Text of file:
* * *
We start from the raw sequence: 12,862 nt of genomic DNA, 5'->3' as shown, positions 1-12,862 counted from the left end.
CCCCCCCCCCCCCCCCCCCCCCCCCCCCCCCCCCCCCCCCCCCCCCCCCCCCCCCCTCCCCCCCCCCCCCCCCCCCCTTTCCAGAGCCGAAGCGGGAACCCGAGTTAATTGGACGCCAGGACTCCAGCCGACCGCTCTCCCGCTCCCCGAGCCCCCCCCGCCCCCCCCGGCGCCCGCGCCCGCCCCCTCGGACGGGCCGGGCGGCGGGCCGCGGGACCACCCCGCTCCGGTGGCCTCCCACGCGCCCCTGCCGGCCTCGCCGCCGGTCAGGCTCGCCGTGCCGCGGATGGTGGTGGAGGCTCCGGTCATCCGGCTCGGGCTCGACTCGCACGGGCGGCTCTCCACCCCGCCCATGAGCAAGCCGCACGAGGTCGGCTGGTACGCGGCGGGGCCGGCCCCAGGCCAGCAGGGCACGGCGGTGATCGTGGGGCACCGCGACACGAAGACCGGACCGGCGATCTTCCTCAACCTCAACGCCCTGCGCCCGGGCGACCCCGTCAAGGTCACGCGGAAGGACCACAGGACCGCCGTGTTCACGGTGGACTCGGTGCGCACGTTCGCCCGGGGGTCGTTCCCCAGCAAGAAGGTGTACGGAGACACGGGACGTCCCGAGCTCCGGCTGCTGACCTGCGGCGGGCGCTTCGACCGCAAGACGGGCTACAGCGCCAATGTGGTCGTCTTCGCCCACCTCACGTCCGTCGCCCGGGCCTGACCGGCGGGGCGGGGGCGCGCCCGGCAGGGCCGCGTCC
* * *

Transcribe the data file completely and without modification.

We start from the raw sequence: 12,862 nt of genomic DNA, 5'->3' as shown, positions 1-12,862 counted from the left end.
CCCCCCCCCCCCCCCCCCCCCCCCCCCCCCCCCCCCCCCCCCCCCCCCCCCCCCCCTCCCCCCCCCCCCCCCCCCCCTTTCCAGAGCCGAAGCGGGAACCCGAGTTAATTGGACGCCAGGACTCCAGCCGACCGCTCTCCCGCTCCCCGAGCCCCCCCCGCCCCCCCCGGCGCCCGCGCCCGCCCCCTCGGACGGGCCGGGCGGCGGGCCGCGGGACCACCCCGCTCCGGTGGCCTCCCACGCGCCCCTGCCGGCCTCGCCGCCGGTCAGGCTCGCCGTGCCGCGGATGGTGGTGGAGGCTCCGGTCATCCGGCTCGGGCTCGACTCGCACGGGCGGCTCTCCACCCCGCCCATGAGCAAGCCGCACGAGGTCGGCTGGTACGCGGCGGGGCCGGCCCCAGGCCAGCAGGGCACGGCGGTGATCGTGGGGCACCGCGACACGAAGACCGGACCGGCGATCTTCCTCAACCTCAACGCCCTGCGCCCGGGCGACCCCGTCAAGGTCACGCGGAAGGACCACAGGACCGCCGTGTTCACGGTGGACTCGGTGCGCACGTTCGCCCGGGGGTCGTTCCCCAGCAAGAAGGTGTACGGAGACACGGGACGTCCCGAGCTCCGGCTGCTGACCTGCGGCGGGCGCTTCGACCGCAAGACGGGCTACAGCGCCAATGTGGTCGTCTTCGCCCACCTCACGTCCGTCGCCCGGGCCTGACCGGCGGGGCGGGGGCGCGCCCGGCAGGGCCGCGTCC